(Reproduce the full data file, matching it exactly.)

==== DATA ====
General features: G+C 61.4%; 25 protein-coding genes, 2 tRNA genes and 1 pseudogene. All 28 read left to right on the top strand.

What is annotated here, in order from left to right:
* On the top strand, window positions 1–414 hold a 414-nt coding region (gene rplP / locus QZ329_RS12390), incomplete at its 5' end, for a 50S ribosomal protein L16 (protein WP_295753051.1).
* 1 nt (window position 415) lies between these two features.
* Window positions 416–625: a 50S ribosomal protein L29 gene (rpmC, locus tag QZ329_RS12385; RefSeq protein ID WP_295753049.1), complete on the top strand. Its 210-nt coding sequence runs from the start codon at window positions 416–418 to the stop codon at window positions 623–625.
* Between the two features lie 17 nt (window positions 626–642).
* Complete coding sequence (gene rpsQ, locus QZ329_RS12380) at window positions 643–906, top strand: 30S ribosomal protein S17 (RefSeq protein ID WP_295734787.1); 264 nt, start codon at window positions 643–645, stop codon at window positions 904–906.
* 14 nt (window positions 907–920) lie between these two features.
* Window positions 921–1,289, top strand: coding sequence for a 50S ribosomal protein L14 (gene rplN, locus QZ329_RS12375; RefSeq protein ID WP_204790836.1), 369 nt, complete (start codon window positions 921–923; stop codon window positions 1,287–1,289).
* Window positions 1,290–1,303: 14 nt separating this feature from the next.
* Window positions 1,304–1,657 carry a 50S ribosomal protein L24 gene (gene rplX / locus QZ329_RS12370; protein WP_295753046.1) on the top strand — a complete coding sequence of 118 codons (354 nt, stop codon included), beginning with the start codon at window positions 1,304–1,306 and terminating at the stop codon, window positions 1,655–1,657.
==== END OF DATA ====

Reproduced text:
General features: G+C 61.4%; 25 protein-coding genes, 2 tRNA genes and 1 pseudogene. All 28 read left to right on the top strand.

What is annotated here, in order from left to right:
* On the top strand, window positions 1–414 hold a 414-nt coding region (gene rplP / locus QZ329_RS12390), incomplete at its 5' end, for a 50S ribosomal protein L16 (protein WP_295753051.1).
* 1 nt (window position 415) lies between these two features.
* Window positions 416–625: a 50S ribosomal protein L29 gene (rpmC, locus tag QZ329_RS12385; RefSeq protein ID WP_295753049.1), complete on the top strand. Its 210-nt coding sequence runs from the start codon at window positions 416–418 to the stop codon at window positions 623–625.
* Between the two features lie 17 nt (window positions 626–642).
* Complete coding sequence (gene rpsQ, locus QZ329_RS12380) at window positions 643–906, top strand: 30S ribosomal protein S17 (RefSeq protein ID WP_295734787.1); 264 nt, start codon at window positions 643–645, stop codon at window positions 904–906.
* 14 nt (window positions 907–920) lie between these two features.
* Window positions 921–1,289, top strand: coding sequence for a 50S ribosomal protein L14 (gene rplN, locus QZ329_RS12375; RefSeq protein ID WP_204790836.1), 369 nt, complete (start codon window positions 921–923; stop codon window positions 1,287–1,289).
* Window positions 1,290–1,303: 14 nt separating this feature from the next.
* Window positions 1,304–1,657 carry a 50S ribosomal protein L24 gene (gene rplX / locus QZ329_RS12370; protein WP_295753046.1) on the top strand — a complete coding sequence of 118 codons (354 nt, stop codon included), beginning with the start codon at window positions 1,304–1,306 and terminating at the stop codon, window positions 1,655–1,657.